How Do Ships Float on the Water?

How Do Ships Float on the Water?

Let's find out how the ships that came to light with the construction of long reed boats by the ancient Egyptians in 4000 BC floated on the water without sinking.

The answer to this question is hidden in the density difference. As we all know, objects with a density greater than the density of water sink, and objects with smaller density than the water float, such as wood and plastic. But the interesting thing is that nowadays, instead of wood and plastic, thousands of tons of steel are used in the construction of many ships. Witnessing the sinking of a small iron ball in seconds, we are watching this thousands of tons of steel dance on the water surface. And how does this happen?

Ships are not solid pieces of steel. Instead, it consists mostly of hollow steel shells. These steel shells, which surround the ship layer by layer, trap the air between them, and the trapped air reduces the density of the ship. In this case, it is worth considering that the air is 1/800 of the density of water.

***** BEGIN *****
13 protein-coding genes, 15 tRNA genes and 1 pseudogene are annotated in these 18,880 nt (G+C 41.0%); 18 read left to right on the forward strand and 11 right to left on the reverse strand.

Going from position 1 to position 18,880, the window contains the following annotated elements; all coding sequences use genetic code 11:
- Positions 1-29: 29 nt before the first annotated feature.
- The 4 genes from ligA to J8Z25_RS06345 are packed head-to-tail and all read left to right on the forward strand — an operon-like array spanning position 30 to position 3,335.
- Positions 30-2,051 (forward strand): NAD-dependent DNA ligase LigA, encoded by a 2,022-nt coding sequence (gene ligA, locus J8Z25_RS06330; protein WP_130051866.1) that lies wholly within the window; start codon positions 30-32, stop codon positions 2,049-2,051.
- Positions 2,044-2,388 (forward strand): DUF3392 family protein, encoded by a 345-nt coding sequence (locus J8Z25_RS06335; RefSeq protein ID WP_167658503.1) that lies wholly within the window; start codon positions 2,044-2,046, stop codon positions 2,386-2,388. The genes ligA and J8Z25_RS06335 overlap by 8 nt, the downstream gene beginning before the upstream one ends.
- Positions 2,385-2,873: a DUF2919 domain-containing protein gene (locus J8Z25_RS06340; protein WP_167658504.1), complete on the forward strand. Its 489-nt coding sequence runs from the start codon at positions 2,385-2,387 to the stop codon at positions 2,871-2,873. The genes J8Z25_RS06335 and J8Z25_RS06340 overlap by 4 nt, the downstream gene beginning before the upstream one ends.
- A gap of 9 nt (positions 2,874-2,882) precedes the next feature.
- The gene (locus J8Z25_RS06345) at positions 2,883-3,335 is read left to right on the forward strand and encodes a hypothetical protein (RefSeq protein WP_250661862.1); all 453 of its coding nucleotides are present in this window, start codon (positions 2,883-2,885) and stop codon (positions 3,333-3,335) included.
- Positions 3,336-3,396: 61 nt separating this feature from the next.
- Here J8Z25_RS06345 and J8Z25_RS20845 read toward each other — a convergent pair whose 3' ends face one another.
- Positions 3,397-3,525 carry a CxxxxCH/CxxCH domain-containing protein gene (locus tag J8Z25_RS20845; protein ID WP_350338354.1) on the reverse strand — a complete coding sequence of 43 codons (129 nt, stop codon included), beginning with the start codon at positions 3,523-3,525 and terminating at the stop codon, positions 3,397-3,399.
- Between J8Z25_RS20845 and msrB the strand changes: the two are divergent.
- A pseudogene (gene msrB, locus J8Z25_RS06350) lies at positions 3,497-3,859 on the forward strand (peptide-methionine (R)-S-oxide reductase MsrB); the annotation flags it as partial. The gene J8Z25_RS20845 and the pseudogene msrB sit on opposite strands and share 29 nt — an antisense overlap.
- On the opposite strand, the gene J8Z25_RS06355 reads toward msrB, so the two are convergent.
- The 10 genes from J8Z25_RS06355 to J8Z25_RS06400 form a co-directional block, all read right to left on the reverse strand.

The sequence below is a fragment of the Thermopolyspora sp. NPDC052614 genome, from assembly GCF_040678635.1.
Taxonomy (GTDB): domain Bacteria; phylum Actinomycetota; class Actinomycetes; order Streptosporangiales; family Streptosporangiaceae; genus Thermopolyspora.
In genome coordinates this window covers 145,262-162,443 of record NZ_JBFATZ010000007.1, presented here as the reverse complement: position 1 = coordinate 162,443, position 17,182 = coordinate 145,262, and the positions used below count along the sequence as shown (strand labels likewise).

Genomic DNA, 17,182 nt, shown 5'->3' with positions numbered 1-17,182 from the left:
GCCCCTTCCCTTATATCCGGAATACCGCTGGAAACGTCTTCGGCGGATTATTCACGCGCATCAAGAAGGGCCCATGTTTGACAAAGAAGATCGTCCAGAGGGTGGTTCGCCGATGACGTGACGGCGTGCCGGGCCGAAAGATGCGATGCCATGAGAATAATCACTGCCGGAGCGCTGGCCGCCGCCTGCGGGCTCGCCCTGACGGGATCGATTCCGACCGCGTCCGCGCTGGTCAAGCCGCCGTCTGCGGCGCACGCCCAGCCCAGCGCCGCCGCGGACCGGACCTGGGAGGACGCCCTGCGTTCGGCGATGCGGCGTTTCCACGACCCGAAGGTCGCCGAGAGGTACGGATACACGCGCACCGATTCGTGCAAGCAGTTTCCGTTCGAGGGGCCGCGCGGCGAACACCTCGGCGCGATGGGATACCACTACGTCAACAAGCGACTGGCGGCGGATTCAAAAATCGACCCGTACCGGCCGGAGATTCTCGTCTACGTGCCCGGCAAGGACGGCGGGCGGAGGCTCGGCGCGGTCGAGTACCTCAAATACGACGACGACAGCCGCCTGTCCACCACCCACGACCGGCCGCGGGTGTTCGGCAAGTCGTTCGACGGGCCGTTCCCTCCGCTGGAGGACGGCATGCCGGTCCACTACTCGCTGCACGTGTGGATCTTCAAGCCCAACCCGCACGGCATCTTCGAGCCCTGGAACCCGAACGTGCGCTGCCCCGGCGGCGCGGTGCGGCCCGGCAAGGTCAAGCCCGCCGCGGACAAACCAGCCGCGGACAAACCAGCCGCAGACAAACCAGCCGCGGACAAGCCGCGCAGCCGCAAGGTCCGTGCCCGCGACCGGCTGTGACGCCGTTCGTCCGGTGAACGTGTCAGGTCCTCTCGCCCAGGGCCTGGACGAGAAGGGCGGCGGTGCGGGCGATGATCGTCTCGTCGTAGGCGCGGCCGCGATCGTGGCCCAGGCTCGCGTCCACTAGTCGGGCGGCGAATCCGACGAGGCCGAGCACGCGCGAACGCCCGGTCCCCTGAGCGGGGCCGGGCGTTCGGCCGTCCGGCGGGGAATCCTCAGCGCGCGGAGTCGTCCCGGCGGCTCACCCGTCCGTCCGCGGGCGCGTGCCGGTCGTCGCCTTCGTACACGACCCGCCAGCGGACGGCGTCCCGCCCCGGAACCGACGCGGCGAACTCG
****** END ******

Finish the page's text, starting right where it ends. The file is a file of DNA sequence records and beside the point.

(The above images show the air chambers located on the bottom of the ship.)

But what happens if these chambers are filled with water? Of course the ship will slowly sink. One of the most tragic examples is the Titanic. After the Titanic hit the iceberg, they couldn't block the water entering the ship and this incident led to the ship sinking in a few hours. As a solution to this, naval engineers have put a system called curtain in these gaps between the shells.

(The parts shown in pink in the image above are curtains. The parts shown in shades of blue are the top view of the shells.)

These curtains, the number of which is determined according to the size and weight of the ship, will not transmit the water leaking from any crevice to other rooms, and thanks to this, the ship will be saved from sinking. It will be possible to tow a ship in this situation to the nearest harbor for repair. One of the factors that endanger the ship is excessive cargo or passengers. Every weight that is on the ship causes the density of the ship to increase, which means that the ship is in danger of capsizing. As a solution to this, a ruler has been drawn on the front of the ship that shows how far the ship is under the water. The difference is also understood by the color separation.

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